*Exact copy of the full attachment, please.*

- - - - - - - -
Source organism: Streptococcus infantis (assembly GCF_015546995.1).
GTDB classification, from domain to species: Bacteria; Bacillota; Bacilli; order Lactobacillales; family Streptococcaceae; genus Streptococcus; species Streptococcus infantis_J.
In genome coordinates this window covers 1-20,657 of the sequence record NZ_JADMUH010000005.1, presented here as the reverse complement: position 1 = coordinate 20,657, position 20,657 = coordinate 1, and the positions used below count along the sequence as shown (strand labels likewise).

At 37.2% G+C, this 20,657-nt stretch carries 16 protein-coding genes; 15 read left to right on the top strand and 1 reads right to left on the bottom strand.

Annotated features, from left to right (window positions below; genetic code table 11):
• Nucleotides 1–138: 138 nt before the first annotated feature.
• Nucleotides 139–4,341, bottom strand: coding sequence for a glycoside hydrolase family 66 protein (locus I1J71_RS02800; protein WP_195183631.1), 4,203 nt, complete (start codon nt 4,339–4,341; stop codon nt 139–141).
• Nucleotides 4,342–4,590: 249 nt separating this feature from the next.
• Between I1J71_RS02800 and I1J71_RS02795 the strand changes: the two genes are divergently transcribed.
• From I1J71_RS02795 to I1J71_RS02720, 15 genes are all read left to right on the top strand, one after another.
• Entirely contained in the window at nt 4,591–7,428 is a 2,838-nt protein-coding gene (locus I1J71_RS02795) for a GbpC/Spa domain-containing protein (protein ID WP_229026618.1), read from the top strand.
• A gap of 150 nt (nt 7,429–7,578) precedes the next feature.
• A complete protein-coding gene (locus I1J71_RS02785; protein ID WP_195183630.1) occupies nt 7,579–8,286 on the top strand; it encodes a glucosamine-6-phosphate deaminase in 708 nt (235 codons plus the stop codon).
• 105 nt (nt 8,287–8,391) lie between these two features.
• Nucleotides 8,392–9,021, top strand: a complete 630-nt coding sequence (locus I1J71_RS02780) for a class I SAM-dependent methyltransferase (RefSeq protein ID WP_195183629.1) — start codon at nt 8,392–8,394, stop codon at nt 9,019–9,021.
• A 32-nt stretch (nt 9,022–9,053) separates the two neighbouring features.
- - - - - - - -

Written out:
Source organism: Streptococcus infantis (assembly GCF_015546995.1).
GTDB classification, from domain to species: Bacteria; Bacillota; Bacilli; order Lactobacillales; family Streptococcaceae; genus Streptococcus; species Streptococcus infantis_J.
In genome coordinates this window covers 1-20,657 of the sequence record NZ_JADMUH010000005.1, presented here as the reverse complement: position 1 = coordinate 20,657, position 20,657 = coordinate 1, and the positions used below count along the sequence as shown (strand labels likewise).

At 37.2% G+C, this 20,657-nt stretch carries 16 protein-coding genes; 15 read left to right on the top strand and 1 reads right to left on the bottom strand.

Annotated features, from left to right (window positions below; genetic code table 11):
• Nucleotides 1–138: 138 nt before the first annotated feature.
• Nucleotides 139–4,341, bottom strand: coding sequence for a glycoside hydrolase family 66 protein (locus I1J71_RS02800; protein WP_195183631.1), 4,203 nt, complete (start codon nt 4,339–4,341; stop codon nt 139–141).
• Nucleotides 4,342–4,590: 249 nt separating this feature from the next.
• Between I1J71_RS02800 and I1J71_RS02795 the strand changes: the two genes are divergently transcribed.
• From I1J71_RS02795 to I1J71_RS02720, 15 genes are all read left to right on the top strand, one after another.
• Entirely contained in the window at nt 4,591–7,428 is a 2,838-nt protein-coding gene (locus I1J71_RS02795) for a GbpC/Spa domain-containing protein (protein ID WP_229026618.1), read from the top strand.
• A gap of 150 nt (nt 7,429–7,578) precedes the next feature.
• A complete protein-coding gene (locus I1J71_RS02785; protein ID WP_195183630.1) occupies nt 7,579–8,286 on the top strand; it encodes a glucosamine-6-phosphate deaminase in 708 nt (235 codons plus the stop codon).
• 105 nt (nt 8,287–8,391) lie between these two features.
• Nucleotides 8,392–9,021, top strand: a complete 630-nt coding sequence (locus I1J71_RS02780) for a class I SAM-dependent methyltransferase (RefSeq protein ID WP_195183629.1) — start codon at nt 8,392–8,394, stop codon at nt 9,019–9,021.
• A 32-nt stretch (nt 9,022–9,053) separates the two neighbouring features.